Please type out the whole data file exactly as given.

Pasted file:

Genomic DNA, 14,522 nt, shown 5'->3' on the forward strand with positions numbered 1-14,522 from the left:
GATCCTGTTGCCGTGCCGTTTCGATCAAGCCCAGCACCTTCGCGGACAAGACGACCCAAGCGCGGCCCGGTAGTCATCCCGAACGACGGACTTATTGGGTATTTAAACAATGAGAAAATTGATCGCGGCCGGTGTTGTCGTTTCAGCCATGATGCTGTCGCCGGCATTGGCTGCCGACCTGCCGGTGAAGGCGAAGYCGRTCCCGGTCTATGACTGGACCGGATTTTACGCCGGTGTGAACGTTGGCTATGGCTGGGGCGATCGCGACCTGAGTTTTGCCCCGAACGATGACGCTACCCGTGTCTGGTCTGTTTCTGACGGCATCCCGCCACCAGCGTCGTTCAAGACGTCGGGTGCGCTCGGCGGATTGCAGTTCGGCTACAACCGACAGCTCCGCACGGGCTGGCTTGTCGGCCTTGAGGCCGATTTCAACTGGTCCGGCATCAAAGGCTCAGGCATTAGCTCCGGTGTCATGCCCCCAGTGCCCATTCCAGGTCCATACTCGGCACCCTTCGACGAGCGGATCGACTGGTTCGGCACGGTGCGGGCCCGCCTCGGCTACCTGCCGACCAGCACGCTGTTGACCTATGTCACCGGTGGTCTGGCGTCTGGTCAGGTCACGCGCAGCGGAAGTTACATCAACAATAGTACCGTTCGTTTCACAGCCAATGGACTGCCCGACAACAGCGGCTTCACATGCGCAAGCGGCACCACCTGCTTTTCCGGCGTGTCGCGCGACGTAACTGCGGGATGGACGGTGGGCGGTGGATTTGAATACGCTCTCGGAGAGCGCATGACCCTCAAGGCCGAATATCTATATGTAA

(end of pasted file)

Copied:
Genomic DNA, 14,522 nt, shown 5'->3' on the forward strand with positions numbered 1-14,522 from the left:
GATCCTGTTGCCGTGCCGTTTCGATCAAGCCCAGCACCTTCGCGGACAAGACGACCCAAGCGCGGCCCGGTAGTCATCCCGAACGACGGACTTATTGGGTATTTAAACAATGAGAAAATTGATCGCGGCCGGTGTTGTCGTTTCAGCCATGATGCTGTCGCCGGCATTGGCTGCCGACCTGCCGGTGAAGGCGAAGYCGRTCCCGGTCTATGACTGGACCGGATTTTACGCCGGTGTGAACGTTGGCTATGGCTGGGGCGATCGCGACCTGAGTTTTGCCCCGAACGATGACGCTACCCGTGTCTGGTCTGTTTCTGACGGCATCCCGCCACCAGCGTCGTTCAAGACGTCGGGTGCGCTCGGCGGATTGCAGTTCGGCTACAACCGACAGCTCCGCACGGGCTGGCTTGTCGGCCTTGAGGCCGATTTCAACTGGTCCGGCATCAAAGGCTCAGGCATTAGCTCCGGTGTCATGCCCCCAGTGCCCATTCCAGGTCCATACTCGGCACCCTTCGACGAGCGGATCGACTGGTTCGGCACGGTGCGGGCCCGCCTCGGCTACCTGCCGACCAGCACGCTGTTGACCTATGTCACCGGTGGTCTGGCGTCTGGTCAGGTCACGCGCAGCGGAAGTTACATCAACAATAGTACCGTTCGTTTCACAGCCAATGGACTGCCCGACAACAGCGGCTTCACATGCGCAAGCGGCACCACCTGCTTTTCCGGCGTGTCGCGCGACGTAACTGCGGGATGGACGGTGGGCGGTGGATTTGAATACGCTCTCGGAGAGCGCATGACCCTCAAGGCCGAATATCTATATGTAA